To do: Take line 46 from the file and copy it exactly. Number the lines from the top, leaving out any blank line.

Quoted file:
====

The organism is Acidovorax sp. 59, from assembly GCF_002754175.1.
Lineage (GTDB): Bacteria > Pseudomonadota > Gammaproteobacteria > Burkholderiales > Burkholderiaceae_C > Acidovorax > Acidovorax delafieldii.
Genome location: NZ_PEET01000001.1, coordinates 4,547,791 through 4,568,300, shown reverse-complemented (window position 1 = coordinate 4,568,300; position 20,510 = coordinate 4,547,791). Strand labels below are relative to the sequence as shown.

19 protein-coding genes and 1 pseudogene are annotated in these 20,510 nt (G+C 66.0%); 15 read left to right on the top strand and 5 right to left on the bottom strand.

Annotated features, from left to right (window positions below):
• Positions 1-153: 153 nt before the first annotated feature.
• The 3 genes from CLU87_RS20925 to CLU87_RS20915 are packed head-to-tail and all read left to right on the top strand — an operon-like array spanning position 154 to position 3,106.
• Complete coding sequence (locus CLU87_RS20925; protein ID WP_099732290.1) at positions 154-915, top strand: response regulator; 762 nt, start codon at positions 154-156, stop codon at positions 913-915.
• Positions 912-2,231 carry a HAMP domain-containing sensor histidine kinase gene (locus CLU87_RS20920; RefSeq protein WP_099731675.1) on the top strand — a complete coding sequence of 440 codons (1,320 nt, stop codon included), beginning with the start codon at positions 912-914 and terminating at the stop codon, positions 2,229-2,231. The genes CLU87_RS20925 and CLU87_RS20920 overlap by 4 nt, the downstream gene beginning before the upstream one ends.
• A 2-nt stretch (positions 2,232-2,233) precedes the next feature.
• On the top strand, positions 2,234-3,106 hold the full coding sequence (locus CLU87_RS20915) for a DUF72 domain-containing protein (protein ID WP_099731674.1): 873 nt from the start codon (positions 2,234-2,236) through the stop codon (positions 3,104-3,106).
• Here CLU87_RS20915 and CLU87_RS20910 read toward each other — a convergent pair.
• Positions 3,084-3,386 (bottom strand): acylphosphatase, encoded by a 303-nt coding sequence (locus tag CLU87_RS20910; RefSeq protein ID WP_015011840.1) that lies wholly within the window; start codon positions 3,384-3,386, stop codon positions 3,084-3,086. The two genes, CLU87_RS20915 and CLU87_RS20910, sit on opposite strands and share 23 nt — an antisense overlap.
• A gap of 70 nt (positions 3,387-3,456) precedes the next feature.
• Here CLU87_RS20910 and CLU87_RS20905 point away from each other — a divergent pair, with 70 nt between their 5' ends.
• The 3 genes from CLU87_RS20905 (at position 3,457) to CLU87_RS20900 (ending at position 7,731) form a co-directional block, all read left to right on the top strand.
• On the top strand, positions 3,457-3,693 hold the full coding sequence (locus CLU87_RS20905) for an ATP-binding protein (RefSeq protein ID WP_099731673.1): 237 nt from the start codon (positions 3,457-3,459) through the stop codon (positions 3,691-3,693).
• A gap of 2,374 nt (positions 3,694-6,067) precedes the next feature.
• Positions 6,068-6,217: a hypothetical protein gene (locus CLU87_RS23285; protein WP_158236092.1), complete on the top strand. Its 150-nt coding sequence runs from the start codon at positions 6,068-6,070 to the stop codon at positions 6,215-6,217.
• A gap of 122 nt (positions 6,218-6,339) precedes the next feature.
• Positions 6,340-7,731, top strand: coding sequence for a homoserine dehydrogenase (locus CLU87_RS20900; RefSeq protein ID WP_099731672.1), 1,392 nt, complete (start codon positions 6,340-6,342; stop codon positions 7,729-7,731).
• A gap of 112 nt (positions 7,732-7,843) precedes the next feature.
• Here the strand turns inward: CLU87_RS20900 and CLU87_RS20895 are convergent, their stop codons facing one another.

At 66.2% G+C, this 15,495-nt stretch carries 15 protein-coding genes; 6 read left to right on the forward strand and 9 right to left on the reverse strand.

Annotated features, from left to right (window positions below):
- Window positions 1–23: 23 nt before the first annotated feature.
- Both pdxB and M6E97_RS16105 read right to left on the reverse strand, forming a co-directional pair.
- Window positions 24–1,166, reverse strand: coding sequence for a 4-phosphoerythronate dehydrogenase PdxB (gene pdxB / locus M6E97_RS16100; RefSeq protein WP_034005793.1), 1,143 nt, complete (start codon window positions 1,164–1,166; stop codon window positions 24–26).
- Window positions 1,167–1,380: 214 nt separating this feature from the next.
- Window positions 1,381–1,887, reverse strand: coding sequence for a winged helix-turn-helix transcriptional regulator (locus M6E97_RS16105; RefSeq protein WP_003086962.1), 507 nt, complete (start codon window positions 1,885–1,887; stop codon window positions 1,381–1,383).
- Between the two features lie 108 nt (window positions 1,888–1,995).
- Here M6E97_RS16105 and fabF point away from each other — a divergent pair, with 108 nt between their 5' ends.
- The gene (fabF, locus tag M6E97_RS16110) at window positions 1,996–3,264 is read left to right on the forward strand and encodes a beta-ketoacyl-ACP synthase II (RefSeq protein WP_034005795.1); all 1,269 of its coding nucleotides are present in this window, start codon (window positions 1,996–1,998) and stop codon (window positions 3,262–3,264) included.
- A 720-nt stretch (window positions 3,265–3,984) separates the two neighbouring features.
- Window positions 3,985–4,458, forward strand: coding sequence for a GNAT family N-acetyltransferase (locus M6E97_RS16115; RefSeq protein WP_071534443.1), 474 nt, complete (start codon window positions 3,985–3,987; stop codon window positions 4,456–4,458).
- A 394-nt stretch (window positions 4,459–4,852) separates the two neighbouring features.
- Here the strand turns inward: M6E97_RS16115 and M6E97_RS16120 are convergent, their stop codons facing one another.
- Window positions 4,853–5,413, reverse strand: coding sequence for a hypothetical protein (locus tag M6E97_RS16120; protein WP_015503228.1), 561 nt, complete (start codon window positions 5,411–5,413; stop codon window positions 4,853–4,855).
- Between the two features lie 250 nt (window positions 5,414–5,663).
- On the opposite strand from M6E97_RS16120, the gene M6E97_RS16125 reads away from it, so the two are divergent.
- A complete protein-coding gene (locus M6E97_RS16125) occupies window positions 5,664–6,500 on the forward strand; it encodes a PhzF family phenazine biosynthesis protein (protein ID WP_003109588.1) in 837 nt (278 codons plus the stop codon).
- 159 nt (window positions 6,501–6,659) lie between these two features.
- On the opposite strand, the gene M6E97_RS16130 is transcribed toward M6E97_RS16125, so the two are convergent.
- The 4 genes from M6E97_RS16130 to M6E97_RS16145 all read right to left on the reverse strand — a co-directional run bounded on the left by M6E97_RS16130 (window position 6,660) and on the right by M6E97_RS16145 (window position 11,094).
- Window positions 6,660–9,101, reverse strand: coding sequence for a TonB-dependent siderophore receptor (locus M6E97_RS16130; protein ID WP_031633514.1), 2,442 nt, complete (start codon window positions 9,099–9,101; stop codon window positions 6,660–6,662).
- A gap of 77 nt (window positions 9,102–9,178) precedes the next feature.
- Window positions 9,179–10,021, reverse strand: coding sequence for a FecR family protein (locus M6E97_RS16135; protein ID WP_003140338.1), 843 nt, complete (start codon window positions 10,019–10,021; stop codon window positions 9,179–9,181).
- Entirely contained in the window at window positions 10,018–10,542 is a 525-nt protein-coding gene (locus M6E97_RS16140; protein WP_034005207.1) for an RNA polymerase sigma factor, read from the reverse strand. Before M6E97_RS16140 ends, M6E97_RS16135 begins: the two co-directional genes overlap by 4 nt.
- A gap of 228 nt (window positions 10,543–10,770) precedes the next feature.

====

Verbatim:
- A gap of 77 nt (window positions 9,102–9,178) precedes the next feature.